But a greater number of sellers won't automatically
translate into lower prices or fewer fees for customers, she said.
That's because tickets are not wholly commoditized, and sellers who
tack on bonuses like limousine rides, dinner or other goodies are
aiming to capture a segment of the market from customers willing to pay
more, Freeman Evans said.

Among the top shareholders of Live
Nation, based in Beverly Hills, Calif., is L. Lowry Mays, founder of
Clear Channel Communications and its CEO for 30 years until 2004. Mays
owns 5.4 percent of the company, according to Capital IQ, a unit of
Standard & Poor's.

For its part, Ticketmaster has made its
own moves to get closer to the fans. It has bought fan management Web
site Echo Music and music sharing Web site iLike.com, as well as artist
management company Front Line, which includes in its portfolio the
Eagles, Christina Aguilera, Aerosmith, Jimmy Buffett and Paris Hilton
the singer.

"There's a whole host of things we've been engaged in
and organizing and thinking about for the past year," Diller said last
month.

Madonna's management told Warner Music last week that the
49-year-old pop singer would accept Live Nation's offer after the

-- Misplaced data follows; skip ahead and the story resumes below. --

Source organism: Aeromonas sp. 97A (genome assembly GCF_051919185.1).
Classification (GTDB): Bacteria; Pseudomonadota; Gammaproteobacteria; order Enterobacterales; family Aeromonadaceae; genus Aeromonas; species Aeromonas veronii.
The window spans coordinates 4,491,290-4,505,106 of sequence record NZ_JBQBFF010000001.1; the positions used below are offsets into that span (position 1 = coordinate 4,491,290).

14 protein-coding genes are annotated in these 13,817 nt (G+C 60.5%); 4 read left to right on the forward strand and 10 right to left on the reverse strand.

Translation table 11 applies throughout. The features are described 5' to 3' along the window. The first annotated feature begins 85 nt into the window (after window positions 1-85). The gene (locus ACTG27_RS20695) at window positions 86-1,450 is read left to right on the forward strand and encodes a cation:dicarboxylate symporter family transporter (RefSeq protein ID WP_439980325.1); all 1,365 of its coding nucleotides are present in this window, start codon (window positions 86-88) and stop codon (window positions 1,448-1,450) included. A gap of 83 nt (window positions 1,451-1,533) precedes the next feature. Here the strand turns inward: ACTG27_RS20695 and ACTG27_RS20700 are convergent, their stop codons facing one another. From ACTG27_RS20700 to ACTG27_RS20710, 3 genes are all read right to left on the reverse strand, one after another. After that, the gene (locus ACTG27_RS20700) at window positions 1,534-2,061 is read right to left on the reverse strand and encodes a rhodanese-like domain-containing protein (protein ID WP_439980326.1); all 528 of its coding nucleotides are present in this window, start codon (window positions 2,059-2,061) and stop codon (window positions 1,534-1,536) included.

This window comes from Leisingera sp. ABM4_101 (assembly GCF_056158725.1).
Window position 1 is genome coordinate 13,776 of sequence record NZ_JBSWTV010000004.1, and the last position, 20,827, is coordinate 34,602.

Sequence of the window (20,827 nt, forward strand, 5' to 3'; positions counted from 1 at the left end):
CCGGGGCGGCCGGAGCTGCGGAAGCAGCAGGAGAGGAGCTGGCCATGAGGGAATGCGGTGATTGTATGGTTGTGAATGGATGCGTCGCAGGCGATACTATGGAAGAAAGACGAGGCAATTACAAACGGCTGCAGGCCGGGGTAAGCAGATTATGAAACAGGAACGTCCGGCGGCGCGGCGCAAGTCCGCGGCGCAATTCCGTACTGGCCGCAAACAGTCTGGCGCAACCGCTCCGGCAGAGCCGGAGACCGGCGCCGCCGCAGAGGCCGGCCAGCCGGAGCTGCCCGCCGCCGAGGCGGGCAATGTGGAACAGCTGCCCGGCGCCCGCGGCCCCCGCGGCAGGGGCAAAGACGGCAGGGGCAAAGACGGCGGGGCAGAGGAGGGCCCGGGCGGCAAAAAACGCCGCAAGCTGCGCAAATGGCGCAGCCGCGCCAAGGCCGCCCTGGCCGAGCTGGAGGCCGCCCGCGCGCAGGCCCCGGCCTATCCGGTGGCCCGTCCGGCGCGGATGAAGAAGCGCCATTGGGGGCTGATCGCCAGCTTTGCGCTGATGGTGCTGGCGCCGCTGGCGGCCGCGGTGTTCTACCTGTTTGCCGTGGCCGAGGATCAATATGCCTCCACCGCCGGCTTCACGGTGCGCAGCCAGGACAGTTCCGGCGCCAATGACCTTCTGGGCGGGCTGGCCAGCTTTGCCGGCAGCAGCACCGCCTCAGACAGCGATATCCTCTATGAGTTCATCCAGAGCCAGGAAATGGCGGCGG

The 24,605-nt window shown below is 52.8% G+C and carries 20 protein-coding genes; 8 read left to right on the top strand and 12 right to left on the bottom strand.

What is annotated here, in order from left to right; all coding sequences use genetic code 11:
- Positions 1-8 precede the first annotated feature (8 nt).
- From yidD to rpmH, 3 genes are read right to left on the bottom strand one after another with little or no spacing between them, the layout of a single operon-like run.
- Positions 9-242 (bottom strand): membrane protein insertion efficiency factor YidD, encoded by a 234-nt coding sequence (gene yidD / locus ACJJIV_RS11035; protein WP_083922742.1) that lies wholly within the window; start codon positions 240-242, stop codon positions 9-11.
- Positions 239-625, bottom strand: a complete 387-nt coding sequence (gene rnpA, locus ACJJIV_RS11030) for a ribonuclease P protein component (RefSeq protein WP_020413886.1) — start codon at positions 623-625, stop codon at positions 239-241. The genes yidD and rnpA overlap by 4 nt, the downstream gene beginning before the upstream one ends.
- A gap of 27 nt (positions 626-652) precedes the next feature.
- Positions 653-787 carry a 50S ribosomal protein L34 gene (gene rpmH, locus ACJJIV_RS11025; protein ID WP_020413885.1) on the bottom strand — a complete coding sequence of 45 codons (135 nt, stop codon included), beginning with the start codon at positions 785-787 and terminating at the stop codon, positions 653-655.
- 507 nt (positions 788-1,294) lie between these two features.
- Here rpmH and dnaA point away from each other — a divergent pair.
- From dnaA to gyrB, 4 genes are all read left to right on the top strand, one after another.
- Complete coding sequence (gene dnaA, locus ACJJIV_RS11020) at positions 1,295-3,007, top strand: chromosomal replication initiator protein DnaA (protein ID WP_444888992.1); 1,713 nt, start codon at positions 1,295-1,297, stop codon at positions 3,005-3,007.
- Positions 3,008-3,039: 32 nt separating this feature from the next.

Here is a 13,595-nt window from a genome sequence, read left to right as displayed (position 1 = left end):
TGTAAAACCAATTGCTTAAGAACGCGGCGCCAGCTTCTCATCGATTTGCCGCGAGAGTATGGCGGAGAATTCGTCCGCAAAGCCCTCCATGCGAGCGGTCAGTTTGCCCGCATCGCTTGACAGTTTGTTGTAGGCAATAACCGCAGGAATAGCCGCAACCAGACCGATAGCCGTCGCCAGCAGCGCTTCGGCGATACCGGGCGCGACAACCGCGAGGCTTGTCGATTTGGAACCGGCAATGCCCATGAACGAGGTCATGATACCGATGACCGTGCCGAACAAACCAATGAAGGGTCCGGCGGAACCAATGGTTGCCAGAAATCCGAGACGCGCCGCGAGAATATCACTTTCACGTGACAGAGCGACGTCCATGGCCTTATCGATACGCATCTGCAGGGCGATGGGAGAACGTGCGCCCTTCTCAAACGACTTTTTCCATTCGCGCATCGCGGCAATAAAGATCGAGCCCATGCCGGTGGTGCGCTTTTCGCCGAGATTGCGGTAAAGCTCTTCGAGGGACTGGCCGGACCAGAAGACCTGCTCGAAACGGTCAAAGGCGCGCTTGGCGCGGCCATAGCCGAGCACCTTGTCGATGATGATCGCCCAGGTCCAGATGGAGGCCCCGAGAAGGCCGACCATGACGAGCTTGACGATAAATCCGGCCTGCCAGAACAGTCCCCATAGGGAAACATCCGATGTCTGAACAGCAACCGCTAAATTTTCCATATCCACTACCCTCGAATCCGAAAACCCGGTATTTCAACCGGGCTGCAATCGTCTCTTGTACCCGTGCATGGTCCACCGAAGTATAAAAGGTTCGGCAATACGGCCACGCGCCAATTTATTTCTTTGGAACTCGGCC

record company refused to match the deal, a person familiar with the
confidential contract negotiations told The Associated Press on
Wednesday.

Under the proposed deal, Madonna would get a signing
bonus of about $18 million, an advance of about $17 million for each of
three albums, stock, and an agreement for Live Nation to exclusively
promote her tours.

To try to fend off the Live Nation deal,
Warner pursued a partnership with Ticketmaster that would have enabled
the record company to offer a spectrum of touring services to Madonna,
the person said.

Diller is no stranger to the world of Hollywood.
He's credited with the creation of Fox Broadcasting Company and the
network's motion picture operations. He also spent a decade as head of
Paramount Pictures Corp., as well as working at ABC Entertainment.

Meanwhile,
the rise of a secondary market for tickets has brought new players to
the industry, including eBay subsidiary StubHub and Tickets.com, which
is owned by Major League Baseball's Advanced Media LP.

StubHub is
on track to sell its 10 millionth ticket in a matter of days, spokesman
Sean Pate said. This year alone, it should sell more tickets than the
total of all tickets sold in the years since it was founded in 2000.
Last year, its biggest yet, StubHub sold 3.3 million tickets. In
February it was bought by eBay.

As a reseller, StubHub and others are taking over what used to only be done by scalpers on the street.

Ticketmaster,
which sells tickets for promoters, sports teams and venue owners, is
less free to pursue the secondary market since any reselling activity
should not infringe on the profit-seeking of its clients, whose main
goal is to accurately price tickets the first time around in order to
maximize profit.

Still, Ticketmaster hopes to push back against
the rapid growth of StubHub with its own resale service, called Ticket
Exchange, and Ticketmaster Auctions. As of mid-2007, Ticketmaster
reports a 130 percent increase in the number of tickets sold through
Ticket Exchange and a 59 percent rise in the number of online auctions
conducted.